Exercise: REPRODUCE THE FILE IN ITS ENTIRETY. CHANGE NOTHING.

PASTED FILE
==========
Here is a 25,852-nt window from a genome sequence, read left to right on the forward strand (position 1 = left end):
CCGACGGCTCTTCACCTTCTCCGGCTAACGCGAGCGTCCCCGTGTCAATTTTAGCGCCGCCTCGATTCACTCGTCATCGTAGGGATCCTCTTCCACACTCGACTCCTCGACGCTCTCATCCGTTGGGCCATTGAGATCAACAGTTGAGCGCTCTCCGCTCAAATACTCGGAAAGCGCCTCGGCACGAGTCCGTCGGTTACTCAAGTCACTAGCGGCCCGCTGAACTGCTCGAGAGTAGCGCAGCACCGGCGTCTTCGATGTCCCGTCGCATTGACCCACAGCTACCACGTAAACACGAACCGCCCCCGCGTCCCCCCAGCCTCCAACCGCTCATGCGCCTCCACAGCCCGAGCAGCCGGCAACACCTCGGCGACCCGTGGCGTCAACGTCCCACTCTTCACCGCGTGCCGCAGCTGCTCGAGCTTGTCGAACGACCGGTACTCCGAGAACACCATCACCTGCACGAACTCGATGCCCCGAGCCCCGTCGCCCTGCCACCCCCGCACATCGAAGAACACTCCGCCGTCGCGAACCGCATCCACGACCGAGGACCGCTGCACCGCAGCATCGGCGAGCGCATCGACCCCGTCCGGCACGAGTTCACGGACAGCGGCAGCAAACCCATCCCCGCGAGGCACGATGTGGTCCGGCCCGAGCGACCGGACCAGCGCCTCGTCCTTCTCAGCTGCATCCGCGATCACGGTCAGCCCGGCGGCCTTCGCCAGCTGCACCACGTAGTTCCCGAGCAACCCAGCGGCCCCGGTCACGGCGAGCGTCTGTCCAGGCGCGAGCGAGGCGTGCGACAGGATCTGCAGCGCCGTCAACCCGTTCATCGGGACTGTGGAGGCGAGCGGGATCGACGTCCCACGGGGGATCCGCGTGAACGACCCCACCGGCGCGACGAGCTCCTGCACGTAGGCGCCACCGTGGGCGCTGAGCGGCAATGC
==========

Here is a 25,852-nt window from a genome sequence, read left to right on the forward strand (position 1 = left end):
CCGACGGCTCTTCACCTTCTCCGGCTAACGCGAGCGTCCCCGTGTCAATTTTAGCGCCGCCTCGATTCACTCGTCATCGTAGGGATCCTCTTCCACACTCGACTCCTCGACGCTCTCATCCGTTGGGCCATTGAGATCAACAGTTGAGCGCTCTCCGCTCAAATACTCGGAAAGCGCCTCGGCACGAGTCCGTCGGTTACTCAAGTCACTAGCGGCCCGCTGAACTGCTCGAGAGTAGCGCAGCACCGGCGTCTTCGATGTCCCGTCGCATTGACCCACAGCTACCACGTAAACACGAACCGCCCCCGCGTCCCCCCAGCCTCCAACCGCTCATGCGCCTCCACAGCCCGAGCAGCCGGCAACACCTCGGCGACCCGTGGCGTCAACGTCCCACTCTTCACCGCGTGCCGCAGCTGCTCGAGCTTGTCGAACGACCGGTACTCCGAGAACACCATCACCTGCACGAACTCGATGCCCCGAGCCCCGTCGCCCTGCCACCCCCGCACATCGAAGAACACTCCGCCGTCGCGAACCGCATCCACGACCGAGGACCGCTGCACCGCAGCATCGGCGAGCGCATCGACCCCGTCCGGCACGAGTTCACGGACAGCGGCAGCAAACCCATCCCCGCGAGGCACGATGTGGTCCGGCCCGAGCGACCGGACCAGCGCCTCGTCCTTCTCAGCTGCATCCGCGATCACGGTCAGCCCGGCGGCCTTCGCCAGCTGCACCACGTAGTTCCCGAGCAACCCAGCGGCCCCGGTCACGGCGAGCGTCTGTCCAGGCGCGAGCGAGGCGTGCGACAGGATCTGCAGCGCCGTCAACCCGTTCATCGGGACTGTGGAGGCGAGCGGGATCGACGTCCCACGGGGGATCCGCGTGAACGACCCCACCGGCGCGACGAGCTCCTGCACGTAGGCGCCACCGTGGGCGCTGAGCGGCAATGC